Even if this magnitude of financial resources were to be raised (all historic evidence proves this to be unlikely), the scale of biodiversity loss running in parallel with and compounded by climate change will not be solved purely by direct infusions or clever micro-dosing. This problem is not unique to a biodiversity market. Both voluntary and compliance carbon markets as well as global crypto, stock, and all other financial markets have all gone through and continue to go through growing pains – all creating perverse incentives and predatory behavior. Biodiversity markets, however, need to be incubated in a much faster and more deliberate, collaborative, and transparent process before checks are written or pension funds are invested.
It is imperative for the health of ecosystems as well as “consumer” confidence for there to be significant and intentional efforts by all stakeholders to design, map-out, test, verify, and fully appreciate the purpose of these new market-based mechanisms (likely also blended into other financial products and markets such as green bonds or high-integrity carbon credits). . For biodiversity markets to efficiently translate the value of biodiverse ecosystems to the most accurate and equitable global and local economic benefit, they will need to compel stakeholders to participate either through either legal compliance, social incentives, or economic interest. It will also be paramount for stakeholders, particularly those analyzing them for media outlets, to fully understand that it will be an ever-evolving ecosystem needing more sunlight, nutrients, rainfall, patience, and a little bit of luck. Insert “mind-blown” GIF here.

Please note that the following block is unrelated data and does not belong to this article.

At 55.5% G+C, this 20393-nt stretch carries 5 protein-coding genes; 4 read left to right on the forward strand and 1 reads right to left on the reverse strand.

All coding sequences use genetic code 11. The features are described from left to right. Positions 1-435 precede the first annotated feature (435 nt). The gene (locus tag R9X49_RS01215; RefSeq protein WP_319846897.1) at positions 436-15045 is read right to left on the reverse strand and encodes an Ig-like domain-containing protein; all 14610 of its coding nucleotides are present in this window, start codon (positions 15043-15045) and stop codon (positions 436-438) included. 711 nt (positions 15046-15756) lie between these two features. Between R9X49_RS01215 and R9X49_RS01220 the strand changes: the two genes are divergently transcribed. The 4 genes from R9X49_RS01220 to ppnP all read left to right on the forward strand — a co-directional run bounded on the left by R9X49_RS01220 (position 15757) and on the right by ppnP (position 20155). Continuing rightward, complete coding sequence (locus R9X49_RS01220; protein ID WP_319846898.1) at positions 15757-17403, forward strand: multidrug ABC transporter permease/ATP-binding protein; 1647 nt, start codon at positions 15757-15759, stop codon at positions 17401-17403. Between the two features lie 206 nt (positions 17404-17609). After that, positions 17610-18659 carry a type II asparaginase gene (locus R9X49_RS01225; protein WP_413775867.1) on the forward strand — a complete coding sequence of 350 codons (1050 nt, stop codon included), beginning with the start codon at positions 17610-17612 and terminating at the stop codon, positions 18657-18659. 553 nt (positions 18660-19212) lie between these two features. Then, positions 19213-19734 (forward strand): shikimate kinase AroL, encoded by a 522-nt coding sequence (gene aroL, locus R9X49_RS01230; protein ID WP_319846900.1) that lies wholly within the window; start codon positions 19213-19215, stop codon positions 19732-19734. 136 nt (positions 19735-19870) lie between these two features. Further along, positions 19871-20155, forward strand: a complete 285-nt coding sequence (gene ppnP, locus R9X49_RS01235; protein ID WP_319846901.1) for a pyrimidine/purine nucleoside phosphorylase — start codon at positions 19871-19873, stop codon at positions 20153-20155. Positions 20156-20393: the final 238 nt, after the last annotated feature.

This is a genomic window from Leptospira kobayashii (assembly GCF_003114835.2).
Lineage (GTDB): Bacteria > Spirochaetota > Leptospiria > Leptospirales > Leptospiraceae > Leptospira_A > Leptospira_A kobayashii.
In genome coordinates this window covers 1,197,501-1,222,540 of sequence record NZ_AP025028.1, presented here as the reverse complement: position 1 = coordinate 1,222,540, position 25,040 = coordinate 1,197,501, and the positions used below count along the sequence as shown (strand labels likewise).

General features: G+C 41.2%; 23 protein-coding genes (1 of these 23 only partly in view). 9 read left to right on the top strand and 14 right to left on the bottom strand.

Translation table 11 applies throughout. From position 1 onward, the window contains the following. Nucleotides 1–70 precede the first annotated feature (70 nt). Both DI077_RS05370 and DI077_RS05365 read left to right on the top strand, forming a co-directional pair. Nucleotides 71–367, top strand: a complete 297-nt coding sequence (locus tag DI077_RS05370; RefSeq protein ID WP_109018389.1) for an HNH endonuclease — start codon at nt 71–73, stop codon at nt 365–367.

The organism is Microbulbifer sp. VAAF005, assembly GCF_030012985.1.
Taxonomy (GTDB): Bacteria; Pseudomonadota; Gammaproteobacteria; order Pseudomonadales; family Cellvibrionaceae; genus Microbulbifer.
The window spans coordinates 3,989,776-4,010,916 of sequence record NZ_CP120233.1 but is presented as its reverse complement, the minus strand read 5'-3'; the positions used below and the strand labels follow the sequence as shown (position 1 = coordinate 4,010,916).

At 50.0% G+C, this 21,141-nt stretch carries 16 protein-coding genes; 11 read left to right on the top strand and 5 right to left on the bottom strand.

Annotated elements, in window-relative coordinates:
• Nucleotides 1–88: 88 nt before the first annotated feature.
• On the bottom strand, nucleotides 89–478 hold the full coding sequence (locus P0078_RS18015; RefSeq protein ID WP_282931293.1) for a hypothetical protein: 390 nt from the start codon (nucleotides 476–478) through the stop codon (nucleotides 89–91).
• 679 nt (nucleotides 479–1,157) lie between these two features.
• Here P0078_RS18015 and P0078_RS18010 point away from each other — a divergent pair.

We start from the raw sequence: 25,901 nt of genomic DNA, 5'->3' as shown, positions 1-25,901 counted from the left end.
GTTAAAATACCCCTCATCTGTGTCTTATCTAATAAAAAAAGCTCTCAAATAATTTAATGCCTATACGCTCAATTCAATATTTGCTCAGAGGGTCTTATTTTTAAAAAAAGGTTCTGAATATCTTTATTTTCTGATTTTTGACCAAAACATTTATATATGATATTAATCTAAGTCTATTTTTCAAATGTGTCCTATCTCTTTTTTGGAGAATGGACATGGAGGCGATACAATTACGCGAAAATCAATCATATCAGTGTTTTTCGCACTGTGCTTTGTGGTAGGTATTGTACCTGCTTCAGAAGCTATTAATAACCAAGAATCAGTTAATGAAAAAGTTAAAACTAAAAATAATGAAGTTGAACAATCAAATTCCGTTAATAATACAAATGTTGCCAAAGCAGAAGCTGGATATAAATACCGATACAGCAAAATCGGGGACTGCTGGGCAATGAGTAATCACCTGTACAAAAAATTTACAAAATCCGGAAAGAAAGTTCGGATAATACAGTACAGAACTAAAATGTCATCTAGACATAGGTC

The principle and universal unit of exchange and value in a biodiversity market is a biodiversity credit. It is fundamentally an economic tool to finance inputs, both active and passive, that result in a measurably positive outcome for biodiversity through the creation and sale of a determined unit of biodiversity. In a forest-specific context, it is a unit of conservation and/or restoration of a forest with all the trees, birds, bees, and buttressing inputs necessary for it to thrive, grow, and survive year-to-year. Much like the varied modalities for the creation of value in carbon markets, the complexity and value of biodiversity credits will range wildly based on the integral verifiability of these inputs. This holds true for any market.. A biodiversity credit generated by the restoration of a temperate forest in Appalachia will look significantly different from one derived from the conservation of a parcel in the Amazon, though the aggregate value of their disparate biodiverse parts should produce the same tradable unit.